Review: Harley Quinn #13

13 has always been my favorite number and issue #13 of Harley Quinn does that number proud. There’s a whole lot going on in this issue but, it manages to not be too overwhelming. The first few pages knock you off balance a bit and set up an amazing story while the pages that follow are one of the best dream sequences that I’ve seen in a while. Break the myth you’re told early on with something more twisted and poignant than you could ever imagine. This issue gave us not only a great story but, an actual peanut gallery via a Greek chorus. We get to see what we think Harley wants only to have that twisted with a reveal that has us rethink what we’ve read. We got to see how dark and twisted Harley can get and appreciate how much she’s changed, how strong she is and how in control of herself, her needs, and what she is.

This issue takes us on a journey with Harley acting as lead interrogator/torturer of the recently captured and battered “Joker.” It seems fairly therapeutic for her to be able to literally cut the person who wronged her out of her head and life, slice by slice. When she gets to the meat of the Joker’s latest deception, she calls in back up to witness the telling of the story. Her employees and friends get front row seats and popcorn to act as an audience for a truly demented story time. On some levels it felt like having them there allowed Harley to have an actual conscience present to keep her grounded but it also felt like a cross between her own version of aversion therapy to rip the band-aid off of the last little bit of feelings she had for Joker and her allowing the people in her life to witness Faux-kers humiliation the way that Joker humiliated her. There’s so much awesomeness going on in this issue that I would love to share but, I don’t want to give too many spoilers because this really is an issue that you need to pick up and check out on your own. Yes, it is that good!

Amanda Conner and Jimmy Palmiotti add an extra layer to the Harley and Joker relationship conundrum. If you thought that what they had was sick, twisted and unhealthy, this issue lets you know that you ain’t seen nothing yet. Surprisingly, Conner and Palmiotti manage to create a rich, multifaceted base that they add layers to in odd to create a more fleshed out, realistic and relatable Harley. The writing duo deserve extra kudos for providing her with agency, autonomy, and depth beyond sexy outfits, a foul mouth and being Joker’s psychotic manic pixie dream girl. This issue might be the definitive turning point in the Harley mythology that gives us the Harley we crave by highlighting the things that made her a singular bad ass without the Joker.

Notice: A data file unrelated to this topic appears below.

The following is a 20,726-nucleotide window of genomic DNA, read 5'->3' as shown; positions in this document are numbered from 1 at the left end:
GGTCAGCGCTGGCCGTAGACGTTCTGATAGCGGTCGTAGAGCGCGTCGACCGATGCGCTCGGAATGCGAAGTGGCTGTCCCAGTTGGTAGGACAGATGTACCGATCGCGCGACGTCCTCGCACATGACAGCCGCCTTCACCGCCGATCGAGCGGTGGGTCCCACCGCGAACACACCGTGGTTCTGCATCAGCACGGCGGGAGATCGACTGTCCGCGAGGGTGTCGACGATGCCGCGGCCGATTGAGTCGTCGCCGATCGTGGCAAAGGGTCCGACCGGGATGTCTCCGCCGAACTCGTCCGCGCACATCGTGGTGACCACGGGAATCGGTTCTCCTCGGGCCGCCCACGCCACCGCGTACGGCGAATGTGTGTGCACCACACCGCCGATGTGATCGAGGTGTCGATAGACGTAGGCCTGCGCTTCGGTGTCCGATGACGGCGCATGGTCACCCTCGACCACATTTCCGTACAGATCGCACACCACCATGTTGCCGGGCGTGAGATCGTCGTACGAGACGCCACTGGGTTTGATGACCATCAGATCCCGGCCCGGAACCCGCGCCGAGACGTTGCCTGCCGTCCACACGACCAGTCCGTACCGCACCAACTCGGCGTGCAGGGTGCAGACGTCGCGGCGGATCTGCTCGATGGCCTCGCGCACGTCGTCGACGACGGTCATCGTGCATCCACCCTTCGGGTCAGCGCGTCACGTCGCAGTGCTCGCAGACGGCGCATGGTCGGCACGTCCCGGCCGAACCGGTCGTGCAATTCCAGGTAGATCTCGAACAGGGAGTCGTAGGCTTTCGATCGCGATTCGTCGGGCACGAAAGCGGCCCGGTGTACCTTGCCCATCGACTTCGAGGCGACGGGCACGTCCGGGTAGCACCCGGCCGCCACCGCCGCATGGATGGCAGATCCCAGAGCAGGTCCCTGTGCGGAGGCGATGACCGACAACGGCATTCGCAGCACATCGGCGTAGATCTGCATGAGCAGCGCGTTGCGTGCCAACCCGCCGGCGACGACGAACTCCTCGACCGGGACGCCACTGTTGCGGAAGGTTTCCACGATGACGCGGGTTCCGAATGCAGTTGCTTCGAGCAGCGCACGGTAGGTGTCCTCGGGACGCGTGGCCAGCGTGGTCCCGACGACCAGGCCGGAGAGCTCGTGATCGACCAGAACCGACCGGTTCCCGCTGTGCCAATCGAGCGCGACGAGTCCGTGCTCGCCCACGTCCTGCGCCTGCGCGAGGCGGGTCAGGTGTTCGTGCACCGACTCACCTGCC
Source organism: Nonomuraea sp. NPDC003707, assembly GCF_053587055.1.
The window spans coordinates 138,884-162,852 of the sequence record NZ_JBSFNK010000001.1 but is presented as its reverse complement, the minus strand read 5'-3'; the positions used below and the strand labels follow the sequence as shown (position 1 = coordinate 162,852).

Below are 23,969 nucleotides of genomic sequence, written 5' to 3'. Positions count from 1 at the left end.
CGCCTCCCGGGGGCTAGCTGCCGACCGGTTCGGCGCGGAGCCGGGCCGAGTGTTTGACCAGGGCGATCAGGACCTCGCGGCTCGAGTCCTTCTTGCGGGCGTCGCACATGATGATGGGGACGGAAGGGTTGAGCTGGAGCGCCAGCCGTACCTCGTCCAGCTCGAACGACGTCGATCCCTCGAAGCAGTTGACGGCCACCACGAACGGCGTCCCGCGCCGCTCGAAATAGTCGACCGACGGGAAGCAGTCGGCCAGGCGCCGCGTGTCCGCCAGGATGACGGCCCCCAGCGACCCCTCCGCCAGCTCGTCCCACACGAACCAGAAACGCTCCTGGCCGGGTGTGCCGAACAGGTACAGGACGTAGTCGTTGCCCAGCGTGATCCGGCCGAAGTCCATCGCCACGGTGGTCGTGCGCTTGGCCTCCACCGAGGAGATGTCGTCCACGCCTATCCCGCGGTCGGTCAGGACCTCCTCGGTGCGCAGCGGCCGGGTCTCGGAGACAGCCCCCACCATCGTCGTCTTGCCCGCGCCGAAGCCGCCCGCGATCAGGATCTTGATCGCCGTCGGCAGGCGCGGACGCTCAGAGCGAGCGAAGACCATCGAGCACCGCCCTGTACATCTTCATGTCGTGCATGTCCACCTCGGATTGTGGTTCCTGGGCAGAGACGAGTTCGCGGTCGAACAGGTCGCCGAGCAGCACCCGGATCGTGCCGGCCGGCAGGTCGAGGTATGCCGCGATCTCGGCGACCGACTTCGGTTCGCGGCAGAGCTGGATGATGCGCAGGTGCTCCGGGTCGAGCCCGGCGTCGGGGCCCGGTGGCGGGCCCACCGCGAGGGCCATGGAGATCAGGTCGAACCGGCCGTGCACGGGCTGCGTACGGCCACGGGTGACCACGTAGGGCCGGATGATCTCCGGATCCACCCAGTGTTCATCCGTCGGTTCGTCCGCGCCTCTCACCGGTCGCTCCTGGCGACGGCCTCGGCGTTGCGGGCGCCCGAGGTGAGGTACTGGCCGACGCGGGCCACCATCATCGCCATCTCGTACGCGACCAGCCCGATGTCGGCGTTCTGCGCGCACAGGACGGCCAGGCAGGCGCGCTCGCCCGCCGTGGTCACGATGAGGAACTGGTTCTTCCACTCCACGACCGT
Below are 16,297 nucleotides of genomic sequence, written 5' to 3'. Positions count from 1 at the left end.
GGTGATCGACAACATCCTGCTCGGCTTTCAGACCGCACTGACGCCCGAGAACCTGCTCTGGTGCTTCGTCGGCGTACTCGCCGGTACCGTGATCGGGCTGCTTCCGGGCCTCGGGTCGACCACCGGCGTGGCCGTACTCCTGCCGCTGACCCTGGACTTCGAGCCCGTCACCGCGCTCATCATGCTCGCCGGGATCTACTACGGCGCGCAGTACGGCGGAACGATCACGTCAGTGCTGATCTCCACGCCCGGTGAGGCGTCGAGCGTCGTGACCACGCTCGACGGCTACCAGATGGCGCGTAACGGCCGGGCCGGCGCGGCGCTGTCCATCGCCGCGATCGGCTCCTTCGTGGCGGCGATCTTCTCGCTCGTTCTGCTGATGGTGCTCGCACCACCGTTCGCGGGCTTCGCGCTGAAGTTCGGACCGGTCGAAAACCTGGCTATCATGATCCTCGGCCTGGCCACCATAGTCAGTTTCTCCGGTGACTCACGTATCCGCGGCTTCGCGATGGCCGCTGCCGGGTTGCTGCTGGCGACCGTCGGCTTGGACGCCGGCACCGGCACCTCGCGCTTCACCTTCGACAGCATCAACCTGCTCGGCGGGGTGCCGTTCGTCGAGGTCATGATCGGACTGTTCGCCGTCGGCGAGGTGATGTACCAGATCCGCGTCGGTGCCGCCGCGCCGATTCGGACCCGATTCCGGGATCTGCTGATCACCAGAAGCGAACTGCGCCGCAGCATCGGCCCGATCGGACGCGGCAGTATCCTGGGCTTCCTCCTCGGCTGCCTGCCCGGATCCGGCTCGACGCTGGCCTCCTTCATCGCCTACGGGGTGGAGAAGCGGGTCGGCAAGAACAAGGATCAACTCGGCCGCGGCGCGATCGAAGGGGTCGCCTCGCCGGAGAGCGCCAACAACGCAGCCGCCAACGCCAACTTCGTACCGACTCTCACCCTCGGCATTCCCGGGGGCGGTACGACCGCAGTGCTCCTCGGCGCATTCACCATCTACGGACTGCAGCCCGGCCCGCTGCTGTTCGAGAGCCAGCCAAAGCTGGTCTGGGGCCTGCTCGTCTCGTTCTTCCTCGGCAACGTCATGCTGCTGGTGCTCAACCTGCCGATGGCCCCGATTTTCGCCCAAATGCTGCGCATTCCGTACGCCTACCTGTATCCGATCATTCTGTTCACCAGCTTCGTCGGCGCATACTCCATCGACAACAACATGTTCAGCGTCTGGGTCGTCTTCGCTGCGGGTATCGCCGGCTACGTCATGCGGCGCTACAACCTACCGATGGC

John Timms‘ artwork is beyond on point in this issue. The pained facial expressions, the attention to detail in the lines, that change in style between the dream sequences, flashbacks, and the present day aftermath is pure magic and, I’m here for it. The transitions between each time line is so smooth that you barely see it happening but, you don’t get snatched out of the experience as a whole. It’s an artistic page turner and it’s so well done that you could probably get the story without the words by just turning the pages it would come out as a 7 for story. Luckily these three joined forces and created nothing short of a masterpiece and a nice jump off point for the issues that are to come.

Overall, Harley Quinn #13 gives you a front row seat to one of the most deranged subplots that I’ve seen in a while. The issue subtly tackles domestic violence recovery, the long-term and recurring effects of emotionally abusive relationships, stalking and if all of that wasn’t enough to cram in they add mental illness to the bag. With all of those issues you’d think that the issue would be heavy and bogged down but, Conner & Palmiotti manage to keep things entertaining and page turning without making light of the serious issues that it makes reference to. The issue also manages to work perfectly as a stand-alone issue and serves as the perfect intro to Harley for the uninitiated, it provides a bit of backstory, a lot of who she is now and a glimpse into the danger of her relationship with Joker. We also got to see the absurdity of the dangerous male phenomenon of expecting women to fall for them, through trickery, emotional manipulation, and lies, the dangerous act of falling in love from afar and feeling as if they are owed a relationship as a reward for simply existing and wanting the ” object ” of their obsession. This issue created a realistic caricature of an actual social problem that always plays out dangerously for women and gave some of the power back to the woman, Harley, who finds herself at the whim of an unwanted suitor and she is able to bring him to task and protect herself. This was an impressive, well thought out, and powerful issue of Harley Quinn and I hope to more like it.

Story: Amanda Conner and Jimmy Palmiotti Art: John Timms
Story: 9.4 Art:9.2 Overall: 9.3 Recommendation: Buy

DC Comics provided Graphic Policy with a free copy for review